Two decades of technology research
We believe the hydrogen fuel cell system is a technological breakthrough with the potential to deliver sustainable, zero-emissions mobility as part of a low carbon society.
We began our research and testing programme 20 years ago. About the same time we started work on Prius, and we are confident that we have succeeded in capturing the benefits hydrogen can offer in a vehicle that meets the needs of today’s customers. At the same time it addresses future concerns about air quality and sustainability.
Answering the critics
“Fuel cell vehicles are too expensive”
Just like hybrid power, we know that it will take time for fuel cell cars to become established as a popular, mainstream choice. To make them accessible, we need to make sure they are a
ffordable, too. During our development of Mirai, we were able to reduce the cost of our fuel cell system by 95%, compared to its predecessor, the 2008 FCHV-adv. We achieved this by making its components smaller, lighter, more efficient and cheaper to produce in volume.
The system also shares many common parts with our hybrid models, including the electric motor, which saves cost and increases reliability. We are confident that, as with hybrids, fuel cell vehicles will become increasingly affordable as sales grow. Our aim is to be selling around 30,000 fuel cell vehicles a year worldwide by 2020, 10 times our target figure for 2017.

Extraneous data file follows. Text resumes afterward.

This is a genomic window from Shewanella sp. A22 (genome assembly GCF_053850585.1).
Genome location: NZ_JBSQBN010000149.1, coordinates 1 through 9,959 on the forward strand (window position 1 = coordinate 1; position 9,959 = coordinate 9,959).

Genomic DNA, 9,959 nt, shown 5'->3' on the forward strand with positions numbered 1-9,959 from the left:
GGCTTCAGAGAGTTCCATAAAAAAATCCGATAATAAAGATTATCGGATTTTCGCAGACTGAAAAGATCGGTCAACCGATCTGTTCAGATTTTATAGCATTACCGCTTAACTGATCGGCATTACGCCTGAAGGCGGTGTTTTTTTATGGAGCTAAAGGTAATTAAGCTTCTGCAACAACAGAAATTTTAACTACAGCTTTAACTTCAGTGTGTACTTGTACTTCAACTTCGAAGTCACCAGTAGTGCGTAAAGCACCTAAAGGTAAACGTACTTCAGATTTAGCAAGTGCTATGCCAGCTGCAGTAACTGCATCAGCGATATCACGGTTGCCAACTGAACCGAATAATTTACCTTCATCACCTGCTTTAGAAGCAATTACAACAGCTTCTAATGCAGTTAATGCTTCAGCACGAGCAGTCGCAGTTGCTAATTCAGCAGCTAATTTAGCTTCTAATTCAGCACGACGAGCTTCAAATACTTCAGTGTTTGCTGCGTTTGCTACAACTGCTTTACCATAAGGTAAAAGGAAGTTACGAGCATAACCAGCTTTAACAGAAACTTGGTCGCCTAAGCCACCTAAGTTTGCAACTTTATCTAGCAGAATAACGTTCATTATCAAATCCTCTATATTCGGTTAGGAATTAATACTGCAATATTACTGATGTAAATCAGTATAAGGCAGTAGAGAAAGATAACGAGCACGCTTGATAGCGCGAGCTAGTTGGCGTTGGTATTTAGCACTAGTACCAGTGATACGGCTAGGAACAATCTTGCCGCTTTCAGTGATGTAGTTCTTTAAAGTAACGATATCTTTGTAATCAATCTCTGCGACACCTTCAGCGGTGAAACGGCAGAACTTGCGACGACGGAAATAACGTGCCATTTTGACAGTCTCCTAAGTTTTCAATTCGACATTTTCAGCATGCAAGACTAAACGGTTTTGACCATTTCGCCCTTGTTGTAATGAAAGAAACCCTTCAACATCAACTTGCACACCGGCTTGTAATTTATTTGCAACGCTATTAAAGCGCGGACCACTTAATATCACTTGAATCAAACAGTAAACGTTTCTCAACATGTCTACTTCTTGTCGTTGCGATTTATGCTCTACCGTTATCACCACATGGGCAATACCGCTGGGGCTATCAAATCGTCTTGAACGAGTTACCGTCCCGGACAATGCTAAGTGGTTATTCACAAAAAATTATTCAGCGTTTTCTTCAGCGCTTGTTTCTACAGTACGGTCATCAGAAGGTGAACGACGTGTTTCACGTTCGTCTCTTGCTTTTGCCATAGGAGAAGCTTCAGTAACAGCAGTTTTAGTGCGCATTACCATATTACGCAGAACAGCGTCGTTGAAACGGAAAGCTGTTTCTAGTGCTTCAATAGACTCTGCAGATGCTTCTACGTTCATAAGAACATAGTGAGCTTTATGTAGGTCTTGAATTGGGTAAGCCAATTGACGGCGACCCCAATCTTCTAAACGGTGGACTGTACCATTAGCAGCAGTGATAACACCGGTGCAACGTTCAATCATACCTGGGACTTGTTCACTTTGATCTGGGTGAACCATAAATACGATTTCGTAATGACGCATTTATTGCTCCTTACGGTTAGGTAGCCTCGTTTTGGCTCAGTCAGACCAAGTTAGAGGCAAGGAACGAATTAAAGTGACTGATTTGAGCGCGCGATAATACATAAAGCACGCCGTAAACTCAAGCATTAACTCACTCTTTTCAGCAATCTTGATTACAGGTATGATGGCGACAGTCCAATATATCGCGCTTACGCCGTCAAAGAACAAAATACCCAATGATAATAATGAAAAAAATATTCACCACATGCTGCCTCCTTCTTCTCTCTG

“There is no dedicated infrastructure”
It is true that we are in the early stages of developing a network for making, distributing and selling hydrogen fuel. We know that providing these facilities is essential to support the first fuel cell vehicle customers and as a
manufacturer we are active in promoting infrastructure development with industry and government partners, for example through our participation with in Europe’s Hyfive project. We also take an active role in the Clean Energy Partnership, Europe’s largest hydrogen mobility demonstration project, and UKH2Mobility which is promoting the commercial deployment of hydrogen fuel cell vehicles in the UK.
Progress is being made and at the time of Mirai’s launch in 2015, there were already 40 refuelling stations in the European countries where it went on sale, with hundreds more scheduled to follow. As well as securing a good number of sites, it is important that these are strategically located, serving major cities and principal routes that link them.
“Hydrogen production relies on fossil fuels”
Hydrogen fuel can be obtained from many different sources that are in plentiful supply. In Europe, most hydrogen is currently produced from steam reforming, which uses natural gas as the source material, or from electrolysis which produces hydrogen out of water. It is already possible to use renewable sources, such as solar, wind or hydro power for the electrolysis process.
This is key to ensure the “well to wheel” carbon performance of hydrogen is excellent. All hydrogen production in Denmark is from renewable sources and Germany and other countries are expected to adopt this “green” type of hydrogen production in the coming years.
“Electric vehicles are more efficient than fuel cell vehicles”
The issue of the efficiency of different vehicle technologies is not just about what can be achieved today. It is also important to think how about their benefits can be sustained in the future. That is where we see a valuable role for hydrogen as a mainstream, low-emissions source of energy that can be produced from renewable sources.
With Mirai and our hydrogen fuel cell technology we are also delivering a practical solution – a full-size sedan that needs no overnight charging and can cover more than 500km (official figure according to the EU test cycle) on a full tank of fuel. This combination of convenience, performance and environmental efficiency cannot be matched by an electric vehicle today.